Even our lesson for today shows that God didn't will the murder of the innocents. There are three places in the lesson that note the fulfillment of prophecy. Two of them indicated by the prepositions used in the original Greek that the fulfillment of prophecies cited was what God desired. But in verse 17, where we're told of Herod's murderous act, the citation says that the weeping of Rachel for her children would happen because of the sinfulness of human beings, not because God desires it to happen.

But second and more importantly, that angry man forgot that God used Joseph to save Jesus from Herod’s armed troops so that Jesus, God the Son, could later go to the cross. There, Jesus bore the sins of us all, setting us free from the damnation and eternal separation from God we all deserve. Jesus wasn’t spared execution when Joseph whisked Him off to Egypt, any more than you and I are spared the horrors of a universe drowning in sin and death. Instead, Jesus was the last of the Bethlehem innocents to die.

Jesus would also be executed by a human race, Jew and Gentile, bent on having and being its own gods and kings. The difference between His death and the deaths of the other babies in Bethlehem and the deaths of us all is that His life and His life alone offered on a cross paid the eternal debt we all owe God for our sin

Jesus fulfilled the prophecy given to Isaiah: “...he was pierced for our transgressions, he was crushed for our iniquities; the punishment that brought us peace was on him, and by his wounds we are healed.” (Isaiah 53:5) 

Despite what my angry commentator said, God didn’t spare Jesus on that horrible day in Bethlehem and let everyone else “take their chances.” Jesus was born so that He could die for us. Jesus knew this. Referring to His death on the cross as His baptism, Jesus once said: “I have a baptism to undergo, and what constraint I am under until it is completed!” (Luke 12:50)

The death of the sinless Christmas Child on the cross at Calvary was the perfect act of obedience to God that you nor I neither desire nor are able to perform. It was for His submission to death on the cross that, “God [the Father] exalted him to the highest place and gave him the name that is above every name…” (Philippians 2:9)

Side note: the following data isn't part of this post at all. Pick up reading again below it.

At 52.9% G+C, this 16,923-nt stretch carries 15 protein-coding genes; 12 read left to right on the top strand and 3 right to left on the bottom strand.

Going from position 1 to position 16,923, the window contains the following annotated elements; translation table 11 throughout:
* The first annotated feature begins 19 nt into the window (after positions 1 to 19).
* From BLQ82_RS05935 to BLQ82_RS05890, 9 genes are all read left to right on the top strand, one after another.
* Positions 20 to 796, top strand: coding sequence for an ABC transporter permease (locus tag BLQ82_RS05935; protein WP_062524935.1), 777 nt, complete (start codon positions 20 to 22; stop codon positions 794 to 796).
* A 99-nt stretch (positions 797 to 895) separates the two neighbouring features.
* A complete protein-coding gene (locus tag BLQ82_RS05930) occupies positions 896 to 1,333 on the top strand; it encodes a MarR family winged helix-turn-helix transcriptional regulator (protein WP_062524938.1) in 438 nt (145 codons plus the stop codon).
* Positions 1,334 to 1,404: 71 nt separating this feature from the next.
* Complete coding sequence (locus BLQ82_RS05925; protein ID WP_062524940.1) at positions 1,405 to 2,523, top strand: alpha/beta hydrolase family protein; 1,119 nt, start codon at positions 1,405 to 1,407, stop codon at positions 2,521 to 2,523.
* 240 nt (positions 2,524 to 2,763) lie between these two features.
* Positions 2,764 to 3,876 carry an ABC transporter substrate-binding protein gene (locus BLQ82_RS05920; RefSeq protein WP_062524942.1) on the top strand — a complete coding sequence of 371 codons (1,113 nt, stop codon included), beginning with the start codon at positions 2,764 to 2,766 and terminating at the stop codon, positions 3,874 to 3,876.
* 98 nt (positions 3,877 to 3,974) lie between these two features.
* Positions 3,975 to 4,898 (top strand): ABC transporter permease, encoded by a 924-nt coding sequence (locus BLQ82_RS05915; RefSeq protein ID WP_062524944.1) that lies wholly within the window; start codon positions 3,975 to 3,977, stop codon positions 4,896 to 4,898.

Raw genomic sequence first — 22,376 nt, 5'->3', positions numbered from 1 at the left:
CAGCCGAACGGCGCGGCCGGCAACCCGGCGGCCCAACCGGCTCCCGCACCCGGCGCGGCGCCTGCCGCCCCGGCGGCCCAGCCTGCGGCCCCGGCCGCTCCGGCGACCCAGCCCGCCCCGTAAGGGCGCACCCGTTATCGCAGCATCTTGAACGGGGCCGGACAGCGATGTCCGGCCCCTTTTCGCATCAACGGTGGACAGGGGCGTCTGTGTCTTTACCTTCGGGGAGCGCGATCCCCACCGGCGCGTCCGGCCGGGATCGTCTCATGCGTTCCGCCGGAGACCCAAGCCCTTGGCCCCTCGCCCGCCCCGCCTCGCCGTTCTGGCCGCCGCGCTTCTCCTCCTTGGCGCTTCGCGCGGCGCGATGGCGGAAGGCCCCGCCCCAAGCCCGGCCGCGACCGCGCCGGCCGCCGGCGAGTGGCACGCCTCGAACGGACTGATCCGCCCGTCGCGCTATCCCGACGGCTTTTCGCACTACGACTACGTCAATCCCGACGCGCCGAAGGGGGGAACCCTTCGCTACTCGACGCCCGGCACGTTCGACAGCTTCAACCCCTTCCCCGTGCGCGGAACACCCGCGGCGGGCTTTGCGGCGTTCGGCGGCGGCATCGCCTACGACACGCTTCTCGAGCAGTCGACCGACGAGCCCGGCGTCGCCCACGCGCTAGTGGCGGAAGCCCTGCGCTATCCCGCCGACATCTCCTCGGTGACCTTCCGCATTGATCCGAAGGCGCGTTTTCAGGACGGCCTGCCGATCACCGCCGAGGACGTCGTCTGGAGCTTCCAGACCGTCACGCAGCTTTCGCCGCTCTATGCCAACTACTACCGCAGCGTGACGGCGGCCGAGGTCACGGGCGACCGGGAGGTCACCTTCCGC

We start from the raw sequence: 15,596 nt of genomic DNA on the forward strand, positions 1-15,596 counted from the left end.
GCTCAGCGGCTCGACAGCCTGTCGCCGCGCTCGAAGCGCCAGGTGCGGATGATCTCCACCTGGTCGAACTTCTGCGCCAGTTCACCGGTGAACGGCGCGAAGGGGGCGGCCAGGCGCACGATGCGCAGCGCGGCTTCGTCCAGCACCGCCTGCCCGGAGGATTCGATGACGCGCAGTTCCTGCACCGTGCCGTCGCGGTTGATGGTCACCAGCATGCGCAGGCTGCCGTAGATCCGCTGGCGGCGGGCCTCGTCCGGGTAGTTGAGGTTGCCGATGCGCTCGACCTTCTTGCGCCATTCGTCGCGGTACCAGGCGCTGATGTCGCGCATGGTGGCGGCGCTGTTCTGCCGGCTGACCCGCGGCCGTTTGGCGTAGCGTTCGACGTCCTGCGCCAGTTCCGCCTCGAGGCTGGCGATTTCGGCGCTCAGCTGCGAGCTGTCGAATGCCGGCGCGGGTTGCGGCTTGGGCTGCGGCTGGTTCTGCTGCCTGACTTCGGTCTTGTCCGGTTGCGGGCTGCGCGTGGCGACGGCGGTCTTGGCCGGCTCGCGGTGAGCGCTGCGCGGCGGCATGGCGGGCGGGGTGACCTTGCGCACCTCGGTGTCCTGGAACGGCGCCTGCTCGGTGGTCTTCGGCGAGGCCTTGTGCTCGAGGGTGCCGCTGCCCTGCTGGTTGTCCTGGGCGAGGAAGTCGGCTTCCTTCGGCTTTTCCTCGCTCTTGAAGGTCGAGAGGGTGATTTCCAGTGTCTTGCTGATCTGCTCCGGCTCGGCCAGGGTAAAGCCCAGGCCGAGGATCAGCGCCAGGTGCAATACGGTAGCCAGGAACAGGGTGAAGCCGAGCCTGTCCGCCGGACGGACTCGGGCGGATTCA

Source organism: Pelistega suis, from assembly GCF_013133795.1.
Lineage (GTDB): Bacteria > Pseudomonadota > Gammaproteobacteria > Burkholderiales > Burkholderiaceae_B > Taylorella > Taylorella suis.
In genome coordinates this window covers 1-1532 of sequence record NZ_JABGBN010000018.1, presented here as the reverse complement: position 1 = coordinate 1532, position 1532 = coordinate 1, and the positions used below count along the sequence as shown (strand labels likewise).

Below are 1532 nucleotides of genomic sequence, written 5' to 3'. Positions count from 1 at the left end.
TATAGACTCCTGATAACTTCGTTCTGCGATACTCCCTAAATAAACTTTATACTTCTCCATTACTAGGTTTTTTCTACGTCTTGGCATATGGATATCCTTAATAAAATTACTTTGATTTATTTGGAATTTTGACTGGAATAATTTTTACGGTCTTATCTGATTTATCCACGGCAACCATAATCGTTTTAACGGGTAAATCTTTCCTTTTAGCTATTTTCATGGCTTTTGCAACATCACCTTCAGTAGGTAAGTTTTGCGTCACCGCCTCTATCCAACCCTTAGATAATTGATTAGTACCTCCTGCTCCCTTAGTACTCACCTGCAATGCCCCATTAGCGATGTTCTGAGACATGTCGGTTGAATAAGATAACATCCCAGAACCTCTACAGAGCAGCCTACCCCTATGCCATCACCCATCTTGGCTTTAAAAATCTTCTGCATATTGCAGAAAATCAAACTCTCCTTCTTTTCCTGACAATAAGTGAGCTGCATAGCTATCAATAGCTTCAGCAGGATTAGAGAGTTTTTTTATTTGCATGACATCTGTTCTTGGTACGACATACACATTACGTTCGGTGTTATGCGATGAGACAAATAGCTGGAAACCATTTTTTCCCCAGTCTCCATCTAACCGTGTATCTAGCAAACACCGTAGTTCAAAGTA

Jesus was sent to Egypt not to be spared the hardships, adversities, and death of this world, but so He enter into those hardships, adversities, and death and redeem them by winning an eternity of peace, rest, and salvation for all who believe in Him. 

Herod was a king who wanted power for himself. Jesus is the King Who surrendered the advantages of His deity in order to make it possible for each of us to be justified by God’s grace through faith in Him alone. 

Jesus freely gives blessings none of us deserve: forgiveness, God’s presence with us through the joys and sorrows of this life, and life with God that never ends. 

Because Jesus went to the cross, we can say with the apostle Paul: “He who did not spare his own Son, but gave him up for us all—how will he not also, along with him, graciously give us all things?” (Romans 8:32)  

Jesus is no haughty, distant despot. Although our sin put Him on His cross, He makes us His friends. 

Paul also writes elsewhere in the Bible: “For if, while we were God’s enemies, we were reconciled to him through the death of his Son, how much more, having been reconciled, shall we be saved through his life!” (Romans 5:10) 

This King wants to give us everlasting life with God, a life that begins now as, by the power of His Word and the Sacraments, we can say, “Jesus is my God and my King!”

Friends, Jesus is our only hope and sure foundation today, in this new year, and always. He’s now accomplished all that He came to do for us, which is why the last of the Bethlehem innocents would declare with His dying breath on the cross, “It is finished!” This year, you can trust in Jesus and what He has done for you. You can claim Him as your gracious, loving King! Amen